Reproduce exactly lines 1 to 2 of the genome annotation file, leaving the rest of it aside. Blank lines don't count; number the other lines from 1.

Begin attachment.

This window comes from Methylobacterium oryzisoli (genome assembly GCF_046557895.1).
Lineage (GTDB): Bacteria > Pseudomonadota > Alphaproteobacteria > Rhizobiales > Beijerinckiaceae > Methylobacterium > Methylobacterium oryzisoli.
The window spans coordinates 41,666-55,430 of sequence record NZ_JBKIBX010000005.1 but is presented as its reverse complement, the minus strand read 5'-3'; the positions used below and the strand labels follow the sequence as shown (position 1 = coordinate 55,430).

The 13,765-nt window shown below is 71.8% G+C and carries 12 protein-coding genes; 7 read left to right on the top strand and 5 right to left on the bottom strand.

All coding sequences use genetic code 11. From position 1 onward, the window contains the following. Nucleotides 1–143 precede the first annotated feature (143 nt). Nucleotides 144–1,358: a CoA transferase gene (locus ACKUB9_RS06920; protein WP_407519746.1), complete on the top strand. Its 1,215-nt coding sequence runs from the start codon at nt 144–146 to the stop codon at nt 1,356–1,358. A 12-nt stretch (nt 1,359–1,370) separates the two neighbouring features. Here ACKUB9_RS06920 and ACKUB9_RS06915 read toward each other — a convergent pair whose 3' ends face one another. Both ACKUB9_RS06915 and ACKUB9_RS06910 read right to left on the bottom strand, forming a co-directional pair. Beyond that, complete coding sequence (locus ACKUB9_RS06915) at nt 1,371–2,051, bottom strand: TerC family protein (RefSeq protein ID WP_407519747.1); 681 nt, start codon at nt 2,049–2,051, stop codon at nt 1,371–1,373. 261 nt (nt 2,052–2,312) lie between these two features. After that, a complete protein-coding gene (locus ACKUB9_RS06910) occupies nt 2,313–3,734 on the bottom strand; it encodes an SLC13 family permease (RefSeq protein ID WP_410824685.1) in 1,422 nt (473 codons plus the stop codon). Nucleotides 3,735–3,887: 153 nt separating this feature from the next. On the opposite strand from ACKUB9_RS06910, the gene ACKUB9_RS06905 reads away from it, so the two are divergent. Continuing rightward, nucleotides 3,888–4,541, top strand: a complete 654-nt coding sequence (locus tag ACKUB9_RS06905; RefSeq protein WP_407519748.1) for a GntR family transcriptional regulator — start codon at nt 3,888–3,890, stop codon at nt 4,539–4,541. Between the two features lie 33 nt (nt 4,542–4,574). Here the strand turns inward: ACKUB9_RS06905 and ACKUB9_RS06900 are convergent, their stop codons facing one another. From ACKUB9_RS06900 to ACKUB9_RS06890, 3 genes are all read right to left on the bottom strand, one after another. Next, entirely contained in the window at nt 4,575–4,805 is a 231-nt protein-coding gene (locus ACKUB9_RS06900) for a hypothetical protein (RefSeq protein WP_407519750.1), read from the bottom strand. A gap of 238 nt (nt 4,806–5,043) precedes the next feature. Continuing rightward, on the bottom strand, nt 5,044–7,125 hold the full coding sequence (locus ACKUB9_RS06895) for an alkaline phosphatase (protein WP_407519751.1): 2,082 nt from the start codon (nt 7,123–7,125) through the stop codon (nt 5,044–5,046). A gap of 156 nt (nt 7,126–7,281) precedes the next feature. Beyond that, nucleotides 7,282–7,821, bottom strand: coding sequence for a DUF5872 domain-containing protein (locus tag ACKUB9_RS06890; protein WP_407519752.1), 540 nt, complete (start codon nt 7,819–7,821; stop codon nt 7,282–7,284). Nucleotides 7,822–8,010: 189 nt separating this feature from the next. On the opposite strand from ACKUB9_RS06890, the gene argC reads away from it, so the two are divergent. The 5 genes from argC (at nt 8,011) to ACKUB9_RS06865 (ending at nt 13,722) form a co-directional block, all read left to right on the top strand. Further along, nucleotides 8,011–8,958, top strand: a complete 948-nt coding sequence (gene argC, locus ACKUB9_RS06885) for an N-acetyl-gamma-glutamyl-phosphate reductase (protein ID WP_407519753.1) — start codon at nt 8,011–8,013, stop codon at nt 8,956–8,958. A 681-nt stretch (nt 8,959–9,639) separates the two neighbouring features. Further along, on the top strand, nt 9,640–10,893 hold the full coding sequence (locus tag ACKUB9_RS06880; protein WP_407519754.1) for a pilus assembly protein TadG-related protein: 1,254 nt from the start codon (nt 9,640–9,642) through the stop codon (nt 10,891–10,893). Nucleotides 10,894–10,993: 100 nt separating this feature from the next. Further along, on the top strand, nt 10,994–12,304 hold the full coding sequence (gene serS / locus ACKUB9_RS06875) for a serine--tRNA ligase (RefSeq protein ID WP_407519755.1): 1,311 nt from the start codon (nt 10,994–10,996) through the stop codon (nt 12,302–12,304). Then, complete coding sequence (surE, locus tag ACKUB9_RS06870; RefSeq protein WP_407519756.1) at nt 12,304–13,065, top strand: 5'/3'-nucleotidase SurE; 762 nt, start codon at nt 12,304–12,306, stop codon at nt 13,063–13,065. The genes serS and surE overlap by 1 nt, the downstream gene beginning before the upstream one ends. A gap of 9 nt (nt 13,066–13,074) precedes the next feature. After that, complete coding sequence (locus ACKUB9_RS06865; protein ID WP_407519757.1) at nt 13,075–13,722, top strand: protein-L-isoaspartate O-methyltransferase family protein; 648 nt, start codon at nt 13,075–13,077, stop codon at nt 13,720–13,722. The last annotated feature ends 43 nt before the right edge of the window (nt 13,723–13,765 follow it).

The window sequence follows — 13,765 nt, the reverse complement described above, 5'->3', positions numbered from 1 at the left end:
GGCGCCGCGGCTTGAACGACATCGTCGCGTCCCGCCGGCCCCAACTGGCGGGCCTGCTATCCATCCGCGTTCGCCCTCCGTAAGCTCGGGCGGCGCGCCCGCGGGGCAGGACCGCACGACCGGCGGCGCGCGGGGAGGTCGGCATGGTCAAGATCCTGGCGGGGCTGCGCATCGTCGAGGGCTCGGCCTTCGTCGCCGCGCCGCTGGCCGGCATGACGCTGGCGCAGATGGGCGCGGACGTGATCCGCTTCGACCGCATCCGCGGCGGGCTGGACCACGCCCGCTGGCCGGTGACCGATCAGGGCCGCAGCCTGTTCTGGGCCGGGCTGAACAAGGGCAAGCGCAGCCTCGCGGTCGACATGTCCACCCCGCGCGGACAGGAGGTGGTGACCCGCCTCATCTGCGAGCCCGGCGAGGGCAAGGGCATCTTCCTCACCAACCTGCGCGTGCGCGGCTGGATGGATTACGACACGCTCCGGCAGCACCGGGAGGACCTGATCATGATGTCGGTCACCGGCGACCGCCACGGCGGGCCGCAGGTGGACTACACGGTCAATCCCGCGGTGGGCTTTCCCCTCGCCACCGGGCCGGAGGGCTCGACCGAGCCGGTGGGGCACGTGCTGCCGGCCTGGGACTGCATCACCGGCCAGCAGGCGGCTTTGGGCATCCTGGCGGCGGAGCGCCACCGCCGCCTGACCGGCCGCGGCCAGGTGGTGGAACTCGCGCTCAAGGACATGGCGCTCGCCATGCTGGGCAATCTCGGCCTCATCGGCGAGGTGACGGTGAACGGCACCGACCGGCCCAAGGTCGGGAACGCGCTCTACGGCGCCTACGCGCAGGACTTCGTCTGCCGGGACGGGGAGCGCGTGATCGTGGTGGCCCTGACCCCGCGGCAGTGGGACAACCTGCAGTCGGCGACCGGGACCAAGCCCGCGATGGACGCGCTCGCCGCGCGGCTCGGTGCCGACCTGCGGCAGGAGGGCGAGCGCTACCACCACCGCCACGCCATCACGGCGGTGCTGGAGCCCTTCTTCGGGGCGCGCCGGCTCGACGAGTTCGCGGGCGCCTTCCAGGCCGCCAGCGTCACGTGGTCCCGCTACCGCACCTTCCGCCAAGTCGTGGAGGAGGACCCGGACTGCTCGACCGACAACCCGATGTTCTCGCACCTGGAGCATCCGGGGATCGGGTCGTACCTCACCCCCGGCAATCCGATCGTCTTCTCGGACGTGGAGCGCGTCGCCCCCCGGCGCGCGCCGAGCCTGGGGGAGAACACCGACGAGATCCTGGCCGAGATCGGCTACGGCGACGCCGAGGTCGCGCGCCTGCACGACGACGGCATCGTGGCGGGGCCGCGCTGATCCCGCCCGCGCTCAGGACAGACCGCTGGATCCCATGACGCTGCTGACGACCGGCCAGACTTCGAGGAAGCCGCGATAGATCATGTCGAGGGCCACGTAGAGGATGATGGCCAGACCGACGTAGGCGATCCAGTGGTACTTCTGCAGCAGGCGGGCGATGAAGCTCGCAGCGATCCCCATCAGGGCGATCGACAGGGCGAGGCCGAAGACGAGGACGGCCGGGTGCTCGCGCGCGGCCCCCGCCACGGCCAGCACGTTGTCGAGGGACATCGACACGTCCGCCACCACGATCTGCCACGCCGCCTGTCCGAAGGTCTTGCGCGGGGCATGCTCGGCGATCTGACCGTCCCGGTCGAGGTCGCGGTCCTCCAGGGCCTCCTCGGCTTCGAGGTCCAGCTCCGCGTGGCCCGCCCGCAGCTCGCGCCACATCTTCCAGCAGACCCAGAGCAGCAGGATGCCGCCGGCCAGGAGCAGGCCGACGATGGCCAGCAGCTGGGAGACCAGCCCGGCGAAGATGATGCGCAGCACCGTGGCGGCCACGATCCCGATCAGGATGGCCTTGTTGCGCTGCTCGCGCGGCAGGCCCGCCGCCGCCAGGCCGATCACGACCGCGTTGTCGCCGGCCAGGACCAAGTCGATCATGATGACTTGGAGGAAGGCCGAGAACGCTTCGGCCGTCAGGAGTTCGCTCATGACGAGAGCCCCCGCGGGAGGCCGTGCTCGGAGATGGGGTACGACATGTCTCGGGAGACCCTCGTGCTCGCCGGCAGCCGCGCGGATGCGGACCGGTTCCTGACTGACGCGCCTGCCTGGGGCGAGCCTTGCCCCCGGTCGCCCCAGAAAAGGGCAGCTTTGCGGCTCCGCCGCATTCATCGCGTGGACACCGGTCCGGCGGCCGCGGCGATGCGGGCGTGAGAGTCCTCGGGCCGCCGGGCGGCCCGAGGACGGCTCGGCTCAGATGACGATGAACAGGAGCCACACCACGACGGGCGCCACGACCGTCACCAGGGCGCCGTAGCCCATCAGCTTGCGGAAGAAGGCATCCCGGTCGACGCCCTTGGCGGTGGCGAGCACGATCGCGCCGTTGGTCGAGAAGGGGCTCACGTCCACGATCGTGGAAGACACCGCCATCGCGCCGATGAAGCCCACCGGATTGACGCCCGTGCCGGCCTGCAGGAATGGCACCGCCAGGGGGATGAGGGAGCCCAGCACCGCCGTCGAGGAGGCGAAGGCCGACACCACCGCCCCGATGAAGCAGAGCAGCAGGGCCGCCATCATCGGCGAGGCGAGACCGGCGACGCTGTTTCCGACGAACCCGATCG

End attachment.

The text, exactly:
This window comes from Methylobacterium oryzisoli (genome assembly GCF_046557895.1).
Lineage (GTDB): Bacteria > Pseudomonadota > Alphaproteobacteria > Rhizobiales > Beijerinckiaceae > Methylobacterium > Methylobacterium oryzisoli.